Welcome to the stereotypical Norwegian cabin; a 30-year-old, red, 40 square metre, tiny wooden house. Placed on top of a mountain, in the middle of a forest or along the Norwegian coast, this little house is a large part of Norwegian culture. We really love our cabins
For some reason, things that do not belong on the walls somehow end up there anyways in cabins. Along with old photos and shelves, you tend to find skis, carpets, and a whole host of other weird items usually designated to floors. Who looked at the carpet and thought “Yeah, that would fit real nicely on the wall”?
The cabin is that little house with skis on the wall.
They are everywhere
Today there are over 400.000 cabins spread all over Norway. Almost every Norwegian has access to one in one way or another. If you don’t have a cabin of your own, The Norwegian Trekking Association (DNT) got you covered. In the spirit of Norwegian cabin culture, you can visit one of over five hundred cabins for free, or rent larger cabins for a weekend get-away.
Cabin municipalities, as they are called, have more cabins than regular houses. During the winter season, and especially Easter, some towns have more people visiting their cabins than permanent residents. And that really says something about the Norwegian cabin obsession.
The cabin is the little house you walk for hours to reach, just to spend a night playing cards with a 47-carded deck and cook sausages on the stove.
As with most other things in this world, cabins do get modernised. Some of them are even more funky and modern than most people’s houses. Although they look good and have cool up-to-date facilities, modern cabins lack the charm the older traditional cabins have. It is quite difficult to detail, but the old-fashioned cabin life is truly exceptional. You can’t describe it, you have to experience it.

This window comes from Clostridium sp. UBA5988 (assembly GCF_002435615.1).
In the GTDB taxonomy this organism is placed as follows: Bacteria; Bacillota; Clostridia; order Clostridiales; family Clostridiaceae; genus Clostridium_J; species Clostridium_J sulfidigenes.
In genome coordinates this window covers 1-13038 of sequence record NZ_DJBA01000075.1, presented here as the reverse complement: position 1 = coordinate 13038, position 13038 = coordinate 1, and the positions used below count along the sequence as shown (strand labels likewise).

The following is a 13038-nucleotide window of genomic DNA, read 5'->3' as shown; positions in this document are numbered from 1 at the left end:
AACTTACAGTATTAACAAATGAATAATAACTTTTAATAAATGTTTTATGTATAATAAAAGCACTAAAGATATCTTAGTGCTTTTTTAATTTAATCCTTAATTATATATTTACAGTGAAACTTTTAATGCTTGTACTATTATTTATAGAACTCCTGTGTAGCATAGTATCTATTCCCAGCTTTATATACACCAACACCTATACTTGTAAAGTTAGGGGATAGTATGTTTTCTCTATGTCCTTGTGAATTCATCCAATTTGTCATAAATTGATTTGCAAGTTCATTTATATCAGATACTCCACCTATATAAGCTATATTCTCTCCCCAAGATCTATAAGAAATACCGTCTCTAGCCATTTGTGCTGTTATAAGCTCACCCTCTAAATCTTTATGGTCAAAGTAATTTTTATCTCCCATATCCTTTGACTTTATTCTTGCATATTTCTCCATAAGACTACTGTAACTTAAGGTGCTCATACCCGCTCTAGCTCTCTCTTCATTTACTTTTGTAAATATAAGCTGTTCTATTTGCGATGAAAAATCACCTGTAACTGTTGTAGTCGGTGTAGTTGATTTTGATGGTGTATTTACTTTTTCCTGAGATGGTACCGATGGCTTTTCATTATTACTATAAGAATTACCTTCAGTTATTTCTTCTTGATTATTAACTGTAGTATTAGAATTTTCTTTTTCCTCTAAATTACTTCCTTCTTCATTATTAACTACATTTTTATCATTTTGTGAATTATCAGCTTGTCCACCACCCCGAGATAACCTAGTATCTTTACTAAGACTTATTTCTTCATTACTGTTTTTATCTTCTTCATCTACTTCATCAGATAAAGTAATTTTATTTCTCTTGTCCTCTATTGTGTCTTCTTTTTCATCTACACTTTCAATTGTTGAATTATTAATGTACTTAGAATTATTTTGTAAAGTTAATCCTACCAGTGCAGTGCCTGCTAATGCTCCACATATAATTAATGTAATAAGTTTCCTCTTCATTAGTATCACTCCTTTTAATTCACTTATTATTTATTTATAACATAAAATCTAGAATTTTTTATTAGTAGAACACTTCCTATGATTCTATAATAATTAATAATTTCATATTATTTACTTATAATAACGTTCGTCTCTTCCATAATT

The cabin is a place where you find 15 year old coffee in the cupboard and seven year old strawberry jam in the freezer, even though you’ve checked there a hundred times before.
When running water and electricity is a premium feature, you need a more primitive approach to living. You gather water from the brook, the furnace is your go-to source of heat, and the lavatory is a tiny little shed fifty metres from the cabin. The latter makes for some spooky bathroom visits on dark nights, and the distance from the lavatory back to the cabin is often covered with a nervous sprint.
Pure Scandinavian Moments
You may wonder why we Norwegians drive for hours, hike through woods, across rivers and mountains for a night or two in a little wooden box. There is no definitive answer to this. Maybe it’s just the sense of relief from the stress of everyday life. It might be the primitive experience of lighting a fire to cook your food. Perhaps it’s just doing something else than school and work. Whatever the reason, the end result is always the same; pure Scandinavian moments.
The cabin is where you play Yahtzee with six different sized dices.
Now that you’ve gotten yourself a peek into Norwegian cabin obsession, you might as well read our story about secret cabins in Northern Norway here. Two times a week we publish articles like this. Follow us at @nuetaquavit to get instant updates on new posts.